Bristol is the UK’s first ‘Cycling City’You’ll find cycle lanes all across the city, making it easy to commute on two wheels from virtually anywhere in Bristol, as well as picture-perfect routes to explore in your downtime. Tackle the Bristol to Bath cycle path and spend time exploring the historic neighbouring city, or head to the nearby Mendip hills to explore. Whether your route takes you past the serene River Avon, through one of the city’s many parks, or along its vibrant city streets, you’re bound to enjoy cycling through Bristol.
Bristol Airport is located just outside the cityFrom the city centre, Bristol Airport is around a 30 minute drive or 35 minute bus ride. It’s a relatively large regional airport, so you’ll be able to fly to a variety of short haul and domestic destinations, including Paris, Amsterdam and Barcelona, from here.
There are hotels for every budget in BristolWhether you’re hosting an event, welcoming a special guest or visiting for a meeting, there’s a hotel for you in Bristol. From the Mercure Bristol Grand to Bristol Harbour Hotel & Spa, you’ll have plenty of options if you’re seeking something upmarket. If you want a room with a view, go for the Avon Gorge by Hotel du Vin – a beautiful option that overlooks the Clifton Suspension Bridge. You’ll also find cost saving options, including Premier Inn, Holiday Inn and Travelodge, across the city.
You’ll find restaurants for every taste across BristolBristol’s culinary scene is second to none, serving everything from salads to sushi to sizzling steaks to succulent plant-based options. Need to impress? No. 4 Clifton Village serves up delicious, locally-sourced British classics and can be booked for private dining experiences if you’re really trying to impress. The Ox is also a great choice, as this former bank turned steak house serves plenty of tasty options.
Seeking a laidback place to meet? Look out across the centre as you dine or drink on Bambalan’s covered roof terrace, or grab a bite from the legendary St. Nicholas Market’s many food stalls, which serve everything from falafel to smoky barbecue to Japanese street food. You can also explore Whapping Wharf’s contemporary restaurants, housed in cool shipping containers next to the floating harbour.
Bristol has a great choice of meeting rooms From the HERE studios in Brislington to the spacious boardroom at The Lost & Found, there are plenty of meeting spaces to book across Bristol. Whether you’re looking for a small space with an abundance of character, like The Cellar at Desklodge Old Market, or to host a large event at Ashton Gate Stadium, you’ll have lots of choices.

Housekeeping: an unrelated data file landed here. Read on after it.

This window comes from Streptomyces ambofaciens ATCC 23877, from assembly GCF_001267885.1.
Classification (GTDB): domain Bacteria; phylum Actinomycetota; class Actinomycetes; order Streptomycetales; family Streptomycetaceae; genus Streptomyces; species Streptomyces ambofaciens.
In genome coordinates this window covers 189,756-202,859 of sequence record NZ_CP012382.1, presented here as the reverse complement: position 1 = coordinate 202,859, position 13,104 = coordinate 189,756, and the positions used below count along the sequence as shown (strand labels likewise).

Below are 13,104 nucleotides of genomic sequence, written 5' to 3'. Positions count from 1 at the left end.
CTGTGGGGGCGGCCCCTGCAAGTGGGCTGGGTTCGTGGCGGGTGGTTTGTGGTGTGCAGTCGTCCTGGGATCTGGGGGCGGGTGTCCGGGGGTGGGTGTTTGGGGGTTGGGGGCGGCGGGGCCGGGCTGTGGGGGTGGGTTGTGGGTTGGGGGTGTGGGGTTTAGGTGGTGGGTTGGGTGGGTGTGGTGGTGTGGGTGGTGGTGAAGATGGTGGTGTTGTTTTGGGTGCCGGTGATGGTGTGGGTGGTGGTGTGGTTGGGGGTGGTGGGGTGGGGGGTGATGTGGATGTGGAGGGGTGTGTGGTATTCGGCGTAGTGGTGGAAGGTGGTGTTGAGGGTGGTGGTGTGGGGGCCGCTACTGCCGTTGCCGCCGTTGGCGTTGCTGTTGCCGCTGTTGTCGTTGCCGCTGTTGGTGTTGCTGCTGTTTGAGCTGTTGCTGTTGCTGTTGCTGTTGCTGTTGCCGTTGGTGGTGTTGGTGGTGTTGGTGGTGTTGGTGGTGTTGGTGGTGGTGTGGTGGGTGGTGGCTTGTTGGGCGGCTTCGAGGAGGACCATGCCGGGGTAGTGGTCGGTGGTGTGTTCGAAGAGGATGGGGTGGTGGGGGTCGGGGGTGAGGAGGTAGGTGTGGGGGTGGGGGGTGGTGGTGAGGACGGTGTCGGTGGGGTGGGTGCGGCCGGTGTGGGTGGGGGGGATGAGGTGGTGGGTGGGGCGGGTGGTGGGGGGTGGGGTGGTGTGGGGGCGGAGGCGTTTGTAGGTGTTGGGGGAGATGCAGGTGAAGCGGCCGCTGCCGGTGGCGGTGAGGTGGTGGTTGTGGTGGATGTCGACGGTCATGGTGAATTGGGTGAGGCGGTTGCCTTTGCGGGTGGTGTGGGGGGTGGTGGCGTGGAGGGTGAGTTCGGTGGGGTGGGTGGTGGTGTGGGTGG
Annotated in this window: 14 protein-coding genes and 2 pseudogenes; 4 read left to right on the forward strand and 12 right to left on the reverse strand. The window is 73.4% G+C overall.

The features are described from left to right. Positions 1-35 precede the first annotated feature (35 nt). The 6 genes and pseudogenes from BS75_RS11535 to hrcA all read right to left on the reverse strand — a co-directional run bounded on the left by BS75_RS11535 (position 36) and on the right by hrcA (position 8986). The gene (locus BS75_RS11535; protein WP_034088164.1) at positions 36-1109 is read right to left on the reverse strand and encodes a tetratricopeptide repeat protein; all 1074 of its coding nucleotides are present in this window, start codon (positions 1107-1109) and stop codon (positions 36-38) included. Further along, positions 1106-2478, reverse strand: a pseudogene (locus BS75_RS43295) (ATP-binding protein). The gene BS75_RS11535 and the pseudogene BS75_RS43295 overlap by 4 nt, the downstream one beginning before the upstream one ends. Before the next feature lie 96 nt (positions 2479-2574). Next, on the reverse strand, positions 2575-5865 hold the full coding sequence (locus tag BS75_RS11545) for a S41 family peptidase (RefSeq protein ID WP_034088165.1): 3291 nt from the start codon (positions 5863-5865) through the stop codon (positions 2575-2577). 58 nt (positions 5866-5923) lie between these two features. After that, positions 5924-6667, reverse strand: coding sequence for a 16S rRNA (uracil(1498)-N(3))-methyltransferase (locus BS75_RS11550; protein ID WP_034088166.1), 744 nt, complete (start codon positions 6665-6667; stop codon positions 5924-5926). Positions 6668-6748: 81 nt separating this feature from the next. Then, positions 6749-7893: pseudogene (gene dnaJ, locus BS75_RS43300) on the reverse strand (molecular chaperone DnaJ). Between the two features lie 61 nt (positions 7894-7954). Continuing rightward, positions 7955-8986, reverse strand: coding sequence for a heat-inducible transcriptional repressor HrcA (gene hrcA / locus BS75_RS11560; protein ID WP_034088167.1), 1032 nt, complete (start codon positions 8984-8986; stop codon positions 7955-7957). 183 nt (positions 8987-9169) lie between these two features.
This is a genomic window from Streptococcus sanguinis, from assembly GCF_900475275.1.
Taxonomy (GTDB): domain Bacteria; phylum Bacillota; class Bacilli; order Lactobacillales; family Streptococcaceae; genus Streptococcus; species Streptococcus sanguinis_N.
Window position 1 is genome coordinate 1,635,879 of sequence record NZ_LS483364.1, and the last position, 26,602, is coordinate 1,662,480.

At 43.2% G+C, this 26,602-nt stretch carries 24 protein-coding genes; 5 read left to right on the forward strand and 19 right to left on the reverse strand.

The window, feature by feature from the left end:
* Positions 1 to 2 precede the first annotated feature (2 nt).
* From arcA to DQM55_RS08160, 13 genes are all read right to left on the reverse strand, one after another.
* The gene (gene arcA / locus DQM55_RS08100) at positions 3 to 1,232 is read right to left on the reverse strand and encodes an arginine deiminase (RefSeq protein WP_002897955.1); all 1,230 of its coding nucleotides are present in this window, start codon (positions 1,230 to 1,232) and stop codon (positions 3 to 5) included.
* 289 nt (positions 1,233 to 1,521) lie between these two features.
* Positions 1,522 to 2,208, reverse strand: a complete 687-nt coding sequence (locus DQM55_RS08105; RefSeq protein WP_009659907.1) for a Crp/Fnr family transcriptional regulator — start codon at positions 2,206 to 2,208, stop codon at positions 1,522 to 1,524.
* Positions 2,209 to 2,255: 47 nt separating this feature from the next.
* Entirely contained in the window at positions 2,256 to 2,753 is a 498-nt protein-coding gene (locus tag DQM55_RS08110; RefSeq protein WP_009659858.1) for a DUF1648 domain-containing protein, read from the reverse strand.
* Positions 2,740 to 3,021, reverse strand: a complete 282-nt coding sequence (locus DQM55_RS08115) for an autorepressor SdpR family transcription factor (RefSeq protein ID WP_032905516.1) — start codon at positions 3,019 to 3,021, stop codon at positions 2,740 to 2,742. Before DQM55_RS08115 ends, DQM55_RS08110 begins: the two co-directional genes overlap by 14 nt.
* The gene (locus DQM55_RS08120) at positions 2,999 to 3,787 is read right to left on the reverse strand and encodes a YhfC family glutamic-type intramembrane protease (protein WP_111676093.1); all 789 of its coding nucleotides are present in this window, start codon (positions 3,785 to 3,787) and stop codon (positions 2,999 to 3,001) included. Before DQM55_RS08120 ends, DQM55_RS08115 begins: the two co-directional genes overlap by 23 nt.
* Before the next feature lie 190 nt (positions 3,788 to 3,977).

If you need to indulge in some retail therapy, you’ll have loads of options in Bristol. From central Cabot Circus, which is packed with high street and high-end shops, including Apple, Victoria’s Secret, Harvey Nichols and House of Fraser, and eateries galore. Alternatively, stroll up Park Street all the way to Clifton Village, where you’ll find independent stores, cafés and local gems just waiting to be discovered. Cribbs Causeway is another excellent place to visit – an out of town retail mecca packed with the biggest names in shopping.
There are also plenty of places to keep fit in the city, from affordable chains like PureGym, The Gym and Xercise4Less to independent or boutique fitness facilities like LuxeFitness and TRIB3 Fitness. You’ll also find high-end places to exercise and indulge in treatments, including Nuffield Health and David Lloyd, dotted across the city and its suburbs.
Bristol has its own currency – the Bristol Pound. Launched in 2012, it can be used across the city but is largely favoured by small local businesses.
There are more than 400 parks and gardens to explore across Bristol, meaning it’s a city with plenty of green space.
The Mercure Bristol Grand Hotel was once used as a base for spies during WW2 and cover trains would run from Temple Meads to transport them across the country.
Legendary actor Cary Grant was born in Bristol and street artist Banksy hails from the city.
Bristol has its very own leaning tower: Temple Church, which leans an alarming 2.7 degrees – just one degree less than the Leaning Tower of Pisa.